I asked my trainer and owner of Recreate Fitness, Nathan, if he would coach a “cross-fit club” with my 5th grade boys from the I Have a Dream foundation. It’s one of my kids and leadership clubs I’ve been doing. It’s definitely been fun, but also challenging. Some of the games and activities require technique, balance, or strength. And even the most athletic kids, the ones used to winning the races and being chosen first, suddenly find themselves in the unusual position of struggling. They realize it’s hard, and not something they can just do. For kids who aren’t confident or kids who have been taught to expect praise for whatever they attempt, their first response is to get impatient and frustrated. This is a critical moment in our emotional development which has profound lingering effects. When progress isn’t immediate, when gratification or success is deferred, the difference in how we manage that moment is critical to our success in life. The well known marshmallow test shows how kids deal with delayed gratification.

So how are my boys managing this? Well, a few of them get serious and focused. A couple of them just give up after one or two attempts, and wander onto something else. Some internalize their frustration, and get upset with themselves. And others externalize their frustration. They get angry at the activity itself, me, Nathan, or whatever they deem is in their way of success. One of them, Adbul, has really gotten my attention.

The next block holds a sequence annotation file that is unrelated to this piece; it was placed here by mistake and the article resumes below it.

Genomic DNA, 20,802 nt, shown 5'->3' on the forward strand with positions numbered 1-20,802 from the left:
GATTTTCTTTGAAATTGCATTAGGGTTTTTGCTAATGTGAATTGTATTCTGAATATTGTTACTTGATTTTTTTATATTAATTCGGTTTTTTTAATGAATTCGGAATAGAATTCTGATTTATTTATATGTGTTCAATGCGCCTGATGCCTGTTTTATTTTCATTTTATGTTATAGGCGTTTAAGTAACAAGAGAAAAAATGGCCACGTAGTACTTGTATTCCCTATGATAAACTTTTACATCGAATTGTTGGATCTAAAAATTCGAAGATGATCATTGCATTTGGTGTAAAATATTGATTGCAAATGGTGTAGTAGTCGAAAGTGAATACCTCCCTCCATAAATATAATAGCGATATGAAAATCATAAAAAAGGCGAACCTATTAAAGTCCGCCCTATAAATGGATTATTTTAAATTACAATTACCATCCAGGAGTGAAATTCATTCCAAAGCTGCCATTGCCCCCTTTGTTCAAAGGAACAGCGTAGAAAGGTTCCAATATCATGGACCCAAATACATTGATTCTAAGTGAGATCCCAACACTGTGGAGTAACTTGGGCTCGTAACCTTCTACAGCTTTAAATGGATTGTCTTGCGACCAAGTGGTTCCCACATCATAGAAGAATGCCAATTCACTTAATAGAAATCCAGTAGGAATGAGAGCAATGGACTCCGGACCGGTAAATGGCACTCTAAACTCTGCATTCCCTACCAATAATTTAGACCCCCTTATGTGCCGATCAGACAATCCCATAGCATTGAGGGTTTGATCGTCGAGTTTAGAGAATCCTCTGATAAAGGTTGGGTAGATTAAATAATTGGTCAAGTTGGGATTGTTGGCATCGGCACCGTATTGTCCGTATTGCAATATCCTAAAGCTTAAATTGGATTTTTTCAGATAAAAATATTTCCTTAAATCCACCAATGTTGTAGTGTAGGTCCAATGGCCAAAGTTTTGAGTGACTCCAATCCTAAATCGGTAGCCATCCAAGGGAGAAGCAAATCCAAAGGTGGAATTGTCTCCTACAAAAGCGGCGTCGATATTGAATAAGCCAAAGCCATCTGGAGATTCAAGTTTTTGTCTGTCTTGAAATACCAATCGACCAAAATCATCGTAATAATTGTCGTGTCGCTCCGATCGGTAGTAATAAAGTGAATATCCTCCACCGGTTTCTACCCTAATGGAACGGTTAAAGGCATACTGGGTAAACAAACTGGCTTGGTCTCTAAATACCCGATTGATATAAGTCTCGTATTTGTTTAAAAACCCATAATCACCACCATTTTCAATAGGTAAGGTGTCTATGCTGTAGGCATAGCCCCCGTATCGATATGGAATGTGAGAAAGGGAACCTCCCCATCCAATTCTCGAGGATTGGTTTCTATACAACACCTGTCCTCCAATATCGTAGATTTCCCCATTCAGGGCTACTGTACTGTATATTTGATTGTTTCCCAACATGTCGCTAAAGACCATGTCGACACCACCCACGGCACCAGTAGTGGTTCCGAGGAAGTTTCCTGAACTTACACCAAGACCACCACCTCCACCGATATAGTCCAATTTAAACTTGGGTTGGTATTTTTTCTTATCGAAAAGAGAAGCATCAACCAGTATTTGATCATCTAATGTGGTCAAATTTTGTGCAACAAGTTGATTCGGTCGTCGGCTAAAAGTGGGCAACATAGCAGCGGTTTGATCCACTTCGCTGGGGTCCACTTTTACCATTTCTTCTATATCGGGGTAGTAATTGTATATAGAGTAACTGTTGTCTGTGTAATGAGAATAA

The first day, Abdul runs into the gym, jaw drops as he looks around, “Wow,” he says to Nathan, “is this all yours?” He runs from station to station, checking out all the cool things – climbing ropes, rings, medicine balls, kettlebells, box jumps, power wheels, and pull up bars. Nathan gathers them, and starts to explain, “OK, now, we’re going to do the rope climb. Who can…”? and before he finishes, Abdul shouts, “I can do that.” And that’s how the whole first day went. Everything Nathan shows him, he shouts “I can do that,” with a tone somewhere between disdain and bragging. “I can do that.” Until suddenly he couldn’t. In the middle of the relay race, he was ahead, but forgot that he had to bear crawl instead of run, and Nathan made him go back to the starting line. This cost him his lead. It was a major meltdown moment. What did he do? He walked very slowly back to the starting line. Very slowly. If I can’t win, his attitude told us, I won’t play.